This Week in Geek 9/4
This Week in Geek is a weekly blog about new comics written by Worthpoint Comicbook Worthologist Matt Baum. Every Wednesday Matt takes a look at the week’s new comics from a collector’s point-of-view and discusses which books may be hard to find in the near future and why.
Collecting The Coneheads
I collect in a number of specific areas. Rather than randomly collecting movie art, I enjoy building wider collections that include toys, trading cards, ties, comix, magazines and books and so on.
I’ll collect anything from a movie or TV show in which aliens play a prominent role.
Dating The Wizard of Oz
Many old books do not include publication dates. Copyright dates, which are often incorrectly used to determine a book’s age, are usually much earlier than actual publication dates, because most classic books were eventually produced by a variety of publishers and sometimes with a variety of different illustrators. L.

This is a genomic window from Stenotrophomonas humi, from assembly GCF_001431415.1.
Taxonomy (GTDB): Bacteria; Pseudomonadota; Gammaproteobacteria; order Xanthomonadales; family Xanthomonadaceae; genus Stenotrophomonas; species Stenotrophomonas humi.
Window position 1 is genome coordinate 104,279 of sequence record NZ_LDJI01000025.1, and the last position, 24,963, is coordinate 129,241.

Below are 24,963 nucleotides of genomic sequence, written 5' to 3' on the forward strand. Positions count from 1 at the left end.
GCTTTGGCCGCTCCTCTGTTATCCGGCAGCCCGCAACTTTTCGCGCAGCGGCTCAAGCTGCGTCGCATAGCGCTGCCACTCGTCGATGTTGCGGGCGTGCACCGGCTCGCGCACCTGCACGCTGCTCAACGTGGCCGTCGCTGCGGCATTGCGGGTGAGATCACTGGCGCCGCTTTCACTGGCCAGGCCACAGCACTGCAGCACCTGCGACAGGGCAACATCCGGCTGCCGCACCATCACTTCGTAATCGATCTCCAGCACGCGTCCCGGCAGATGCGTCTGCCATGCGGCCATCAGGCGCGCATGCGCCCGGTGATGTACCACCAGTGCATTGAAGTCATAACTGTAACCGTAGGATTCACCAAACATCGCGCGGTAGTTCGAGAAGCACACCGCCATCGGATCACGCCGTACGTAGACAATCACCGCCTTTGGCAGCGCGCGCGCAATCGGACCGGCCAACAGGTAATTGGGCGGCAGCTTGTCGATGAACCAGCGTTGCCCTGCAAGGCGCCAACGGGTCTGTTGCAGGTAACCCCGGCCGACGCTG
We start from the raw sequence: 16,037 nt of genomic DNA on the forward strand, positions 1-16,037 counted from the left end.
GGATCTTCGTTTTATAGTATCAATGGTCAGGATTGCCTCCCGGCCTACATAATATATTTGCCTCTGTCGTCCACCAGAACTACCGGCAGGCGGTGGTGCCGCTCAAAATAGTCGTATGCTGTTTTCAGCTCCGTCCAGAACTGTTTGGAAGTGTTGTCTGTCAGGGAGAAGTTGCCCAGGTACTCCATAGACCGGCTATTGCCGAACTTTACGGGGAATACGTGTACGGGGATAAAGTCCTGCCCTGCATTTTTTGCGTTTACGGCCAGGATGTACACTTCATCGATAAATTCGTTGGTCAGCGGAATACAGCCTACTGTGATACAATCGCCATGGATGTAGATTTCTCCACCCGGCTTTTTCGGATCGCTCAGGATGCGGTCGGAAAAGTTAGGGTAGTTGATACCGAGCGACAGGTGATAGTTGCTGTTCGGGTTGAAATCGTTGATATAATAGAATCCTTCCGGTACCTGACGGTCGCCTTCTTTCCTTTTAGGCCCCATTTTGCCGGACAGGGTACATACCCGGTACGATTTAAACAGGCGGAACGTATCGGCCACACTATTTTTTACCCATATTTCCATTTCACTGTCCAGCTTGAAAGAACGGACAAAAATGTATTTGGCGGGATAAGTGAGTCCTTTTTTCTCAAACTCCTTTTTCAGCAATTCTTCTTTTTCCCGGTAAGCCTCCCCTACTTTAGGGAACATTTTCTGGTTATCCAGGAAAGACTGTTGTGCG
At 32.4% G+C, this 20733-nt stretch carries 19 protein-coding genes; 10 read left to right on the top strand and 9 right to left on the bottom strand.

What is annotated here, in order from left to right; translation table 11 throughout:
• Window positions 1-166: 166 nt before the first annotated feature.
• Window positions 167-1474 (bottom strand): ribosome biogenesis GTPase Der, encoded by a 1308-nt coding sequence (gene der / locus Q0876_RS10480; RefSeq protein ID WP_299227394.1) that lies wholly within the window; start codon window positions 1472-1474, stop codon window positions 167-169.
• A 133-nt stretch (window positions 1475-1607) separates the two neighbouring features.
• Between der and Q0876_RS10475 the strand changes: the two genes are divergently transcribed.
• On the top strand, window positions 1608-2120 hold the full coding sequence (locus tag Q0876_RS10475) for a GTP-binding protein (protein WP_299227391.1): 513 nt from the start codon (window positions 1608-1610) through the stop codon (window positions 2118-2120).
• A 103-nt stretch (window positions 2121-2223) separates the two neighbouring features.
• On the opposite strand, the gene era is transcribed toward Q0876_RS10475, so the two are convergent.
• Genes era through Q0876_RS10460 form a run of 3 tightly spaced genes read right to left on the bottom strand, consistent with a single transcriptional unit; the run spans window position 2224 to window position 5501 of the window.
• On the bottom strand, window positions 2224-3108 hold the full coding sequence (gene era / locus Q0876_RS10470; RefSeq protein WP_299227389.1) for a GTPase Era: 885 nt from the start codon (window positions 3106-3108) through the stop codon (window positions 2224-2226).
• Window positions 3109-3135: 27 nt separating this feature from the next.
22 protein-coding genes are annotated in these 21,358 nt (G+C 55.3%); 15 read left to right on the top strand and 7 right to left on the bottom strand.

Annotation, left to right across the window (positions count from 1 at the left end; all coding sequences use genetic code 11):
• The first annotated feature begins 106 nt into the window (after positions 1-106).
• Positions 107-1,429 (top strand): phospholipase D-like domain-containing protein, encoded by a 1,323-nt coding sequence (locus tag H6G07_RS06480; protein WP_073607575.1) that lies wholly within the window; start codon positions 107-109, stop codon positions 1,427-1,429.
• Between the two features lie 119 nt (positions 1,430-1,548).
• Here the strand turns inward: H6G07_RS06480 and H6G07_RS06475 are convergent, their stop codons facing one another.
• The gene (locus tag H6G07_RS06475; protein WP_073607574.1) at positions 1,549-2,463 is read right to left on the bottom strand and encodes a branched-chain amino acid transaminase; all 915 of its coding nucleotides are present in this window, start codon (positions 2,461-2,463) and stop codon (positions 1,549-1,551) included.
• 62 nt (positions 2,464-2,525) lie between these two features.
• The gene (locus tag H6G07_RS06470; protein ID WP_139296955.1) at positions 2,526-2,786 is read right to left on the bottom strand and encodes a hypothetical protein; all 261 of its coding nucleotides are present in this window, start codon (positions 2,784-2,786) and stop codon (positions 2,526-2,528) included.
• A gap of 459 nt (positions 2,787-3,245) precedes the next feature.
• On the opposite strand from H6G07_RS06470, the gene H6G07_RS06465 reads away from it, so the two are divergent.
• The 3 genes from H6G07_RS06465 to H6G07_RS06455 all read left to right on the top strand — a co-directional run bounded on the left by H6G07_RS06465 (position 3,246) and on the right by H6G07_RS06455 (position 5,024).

The History of Recorded Fairy Tales
Folk and fantasy stories have been passed down through the ages for thousands of years and have an ancient oral tradition in almost every country. The early fantasy tales were quite a bit different from the sanitized versions produced today.
Dating Nancy Drew Book Formats
Edward Stratemeyer (1862 – 1930) created a literary syndicate in the early 1900s which was responsible for the publication of thousands of juvenile series books. These included the Rover Boys, Bobbsey Twins, Tom Swift, Nancy Drew, Hardy Boys, Dana Girls, Honey Bunch, Bomba the Jungle Boy, X Bar X Boys, Campfire Girls, Happy Hollisters and scores of others.
Lon Chaney Collectible Poster Turns Up In Sub Shop
It’s not unusual to discover movie poster collectibles in unlikely locations. This time, the Phantom was hanging out in a sub shop.
Incredible Leonard Schrader Lobby Card Collection Sells
One of the most amazing American collections of movie memorabilia known has sold to an as-yet unnamed foreign buyer.
The condition of movie paper–and how it affects prices
Let’s start with the absolute basics: all serious collectors desire items that are as near perfect as possible, and the closer to perfect an item is, the higher the price it can command.